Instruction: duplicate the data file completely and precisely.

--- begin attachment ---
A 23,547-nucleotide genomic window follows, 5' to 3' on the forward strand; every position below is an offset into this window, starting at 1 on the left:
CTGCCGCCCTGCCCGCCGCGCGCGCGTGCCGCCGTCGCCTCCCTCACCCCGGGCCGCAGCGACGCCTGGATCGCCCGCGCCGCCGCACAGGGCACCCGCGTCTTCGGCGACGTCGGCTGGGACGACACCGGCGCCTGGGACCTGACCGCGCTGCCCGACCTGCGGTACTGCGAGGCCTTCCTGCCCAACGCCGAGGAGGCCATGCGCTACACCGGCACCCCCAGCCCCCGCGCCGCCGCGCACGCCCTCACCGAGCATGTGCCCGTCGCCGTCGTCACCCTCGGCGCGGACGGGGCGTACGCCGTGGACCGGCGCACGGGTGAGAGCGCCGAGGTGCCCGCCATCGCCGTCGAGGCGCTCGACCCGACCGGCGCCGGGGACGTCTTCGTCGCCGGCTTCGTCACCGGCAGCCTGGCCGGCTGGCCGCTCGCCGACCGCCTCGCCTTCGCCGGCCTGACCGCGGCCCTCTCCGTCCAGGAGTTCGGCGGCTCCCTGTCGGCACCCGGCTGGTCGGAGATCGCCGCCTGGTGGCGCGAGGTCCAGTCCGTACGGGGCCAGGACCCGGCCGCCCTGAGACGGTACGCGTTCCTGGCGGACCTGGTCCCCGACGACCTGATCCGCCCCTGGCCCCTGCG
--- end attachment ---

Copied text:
A 23,547-nucleotide genomic window follows, 5' to 3' on the forward strand; every position below is an offset into this window, starting at 1 on the left:
CTGCCGCCCTGCCCGCCGCGCGCGCGTGCCGCCGTCGCCTCCCTCACCCCGGGCCGCAGCGACGCCTGGATCGCCCGCGCCGCCGCACAGGGCACCCGCGTCTTCGGCGACGTCGGCTGGGACGACACCGGCGCCTGGGACCTGACCGCGCTGCCCGACCTGCGGTACTGCGAGGCCTTCCTGCCCAACGCCGAGGAGGCCATGCGCTACACCGGCACCCCCAGCCCCCGCGCCGCCGCGCACGCCCTCACCGAGCATGTGCCCGTCGCCGTCGTCACCCTCGGCGCGGACGGGGCGTACGCCGTGGACCGGCGCACGGGTGAGAGCGCCGAGGTGCCCGCCATCGCCGTCGAGGCGCTCGACCCGACCGGCGCCGGGGACGTCTTCGTCGCCGGCTTCGTCACCGGCAGCCTGGCCGGCTGGCCGCTCGCCGACCGCCTCGCCTTCGCCGGCCTGACCGCGGCCCTCTCCGTCCAGGAGTTCGGCGGCTCCCTGTCGGCACCCGGCTGGTCGGAGATCGCCGCCTGGTGGCGCGAGGTCCAGTCCGTACGGGGCCAGGACCCGGCCGCCCTGAGACGGTACGCGTTCCTGGCGGACCTGGTCCCCGACGACCTGATCCGCCCCTGGCCCCTGCG